It’s estimated the population will exceed 9.3 billion by 2050, requiring a projected 70 percent increase in food production to meet expected needs (Fig. 1).
How will we meet these increased demands?
The Food and Agriculture Organization (FAO) has projected that, globally, 90 percent of the required growth in food production will need to be achieved by increasing crop yields and cropping intensity. Accounting for much of this percentage, crop yields will need to increase substantially to meet growing global needs.
Policymakers, growers, non-profits and industry today devote an enormous amount of time planning and innovating new ways to improve crop yields so that we will be able to meet those future food needs.
An Increasing Population Means an Increasing Need for Food and Resources
Figure 1. Crop production will need to significantly increase to meet the future food demands of a growing world population.
Pressures on Growers Are Increasing
At the same time, growers are faced with increasing demands to incorporate more sustainable practices. These demands come from wide-ranging interests––from consumers and advocacy groups, to regulators and large companies that are increasingly evaluating sustainability practices among their produce suppliers.
Within the field of agriculture, too, growers are becoming increasingly more likely to incorporate sustainability practices into their current operations, motivated by data from agronomic studies showing that ideas like efficient nitrogen use initiatives can pay off environmentally and financially.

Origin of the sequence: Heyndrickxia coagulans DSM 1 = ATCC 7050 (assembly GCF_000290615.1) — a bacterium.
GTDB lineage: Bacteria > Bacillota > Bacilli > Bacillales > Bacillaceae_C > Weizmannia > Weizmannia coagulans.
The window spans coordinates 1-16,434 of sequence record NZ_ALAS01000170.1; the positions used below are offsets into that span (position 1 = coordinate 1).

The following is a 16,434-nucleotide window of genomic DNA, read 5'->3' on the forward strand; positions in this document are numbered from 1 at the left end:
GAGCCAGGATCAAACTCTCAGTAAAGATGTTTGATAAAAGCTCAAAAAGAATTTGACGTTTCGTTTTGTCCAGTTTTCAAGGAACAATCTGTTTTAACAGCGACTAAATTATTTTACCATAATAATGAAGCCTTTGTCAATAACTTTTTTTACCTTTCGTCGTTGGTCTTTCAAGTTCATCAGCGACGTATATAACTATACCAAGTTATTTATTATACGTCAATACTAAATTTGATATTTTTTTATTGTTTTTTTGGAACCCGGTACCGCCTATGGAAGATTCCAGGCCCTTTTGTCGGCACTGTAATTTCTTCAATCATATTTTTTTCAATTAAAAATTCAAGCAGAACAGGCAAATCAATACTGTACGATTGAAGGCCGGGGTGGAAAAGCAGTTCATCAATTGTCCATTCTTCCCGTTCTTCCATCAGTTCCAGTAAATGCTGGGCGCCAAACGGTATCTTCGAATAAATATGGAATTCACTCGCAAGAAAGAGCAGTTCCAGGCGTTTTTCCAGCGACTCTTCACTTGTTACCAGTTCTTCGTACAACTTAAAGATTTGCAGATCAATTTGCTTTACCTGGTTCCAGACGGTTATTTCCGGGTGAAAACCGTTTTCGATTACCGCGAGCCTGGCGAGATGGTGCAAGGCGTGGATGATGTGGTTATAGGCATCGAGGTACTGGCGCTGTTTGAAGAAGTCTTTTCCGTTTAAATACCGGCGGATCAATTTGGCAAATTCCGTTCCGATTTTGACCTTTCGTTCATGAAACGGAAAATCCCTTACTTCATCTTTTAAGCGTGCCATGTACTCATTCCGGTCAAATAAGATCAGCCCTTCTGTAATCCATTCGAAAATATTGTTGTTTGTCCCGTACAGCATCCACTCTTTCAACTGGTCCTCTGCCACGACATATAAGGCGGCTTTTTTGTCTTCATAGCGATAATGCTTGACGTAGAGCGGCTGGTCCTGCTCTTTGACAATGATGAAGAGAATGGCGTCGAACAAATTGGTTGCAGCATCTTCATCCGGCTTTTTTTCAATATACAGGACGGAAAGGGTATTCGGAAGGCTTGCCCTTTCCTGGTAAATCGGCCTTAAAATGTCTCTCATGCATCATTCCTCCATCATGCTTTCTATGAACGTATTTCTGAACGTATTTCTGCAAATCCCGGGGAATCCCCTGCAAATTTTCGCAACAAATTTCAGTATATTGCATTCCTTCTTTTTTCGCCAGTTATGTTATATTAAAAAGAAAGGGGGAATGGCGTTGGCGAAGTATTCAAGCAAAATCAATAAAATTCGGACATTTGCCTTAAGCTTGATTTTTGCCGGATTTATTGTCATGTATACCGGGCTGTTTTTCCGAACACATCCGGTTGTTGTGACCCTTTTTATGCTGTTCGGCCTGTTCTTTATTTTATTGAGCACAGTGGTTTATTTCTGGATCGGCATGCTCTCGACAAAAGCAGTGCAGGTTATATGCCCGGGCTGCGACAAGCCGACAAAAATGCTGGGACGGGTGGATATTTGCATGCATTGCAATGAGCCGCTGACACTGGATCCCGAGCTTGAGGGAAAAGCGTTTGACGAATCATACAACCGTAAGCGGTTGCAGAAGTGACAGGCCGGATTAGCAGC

Industry Calls for Efficient Nutrient Use
Industry is also calling for efficient nutrient use, in the form of enhanced efficiency fertilizers that allow growers to increase yields while reducing inputs.
We are already making progress. A recent report from Field to Market shows that production agriculture has become increasingly efficient. For example, per bushel of corn productivity (crop yield per acre) increased by 64 percent from 1980 to 2011, while land use per bushel, soil loss and energy use all decreased by 30 percent or more (Fig. 2). However, although impressive, those gains alone will not meet the escalating demand for global human nutrition.
Making Progress, But There’s Still More Work to Do
Figure 2. Over the past 30 years, corn yields have increased, while agricultural energy use, land use per bushel and soil loss have decreased. However, more production and efficiency gains are still needed to meet future food needs.
We must do more to meet the demands of the world’s growing population.
In our next blog post, we’ll explore sustainable growing practices that make sense economically and help maintain the environment.
This is Part 1 in our five-part series (Part 1, Part 2, Part 3, Part 4, Part 5) about sustainable growing practices. To learn more about Agricen and our contributions to sustainable growing practices, subscribe to our newsletter.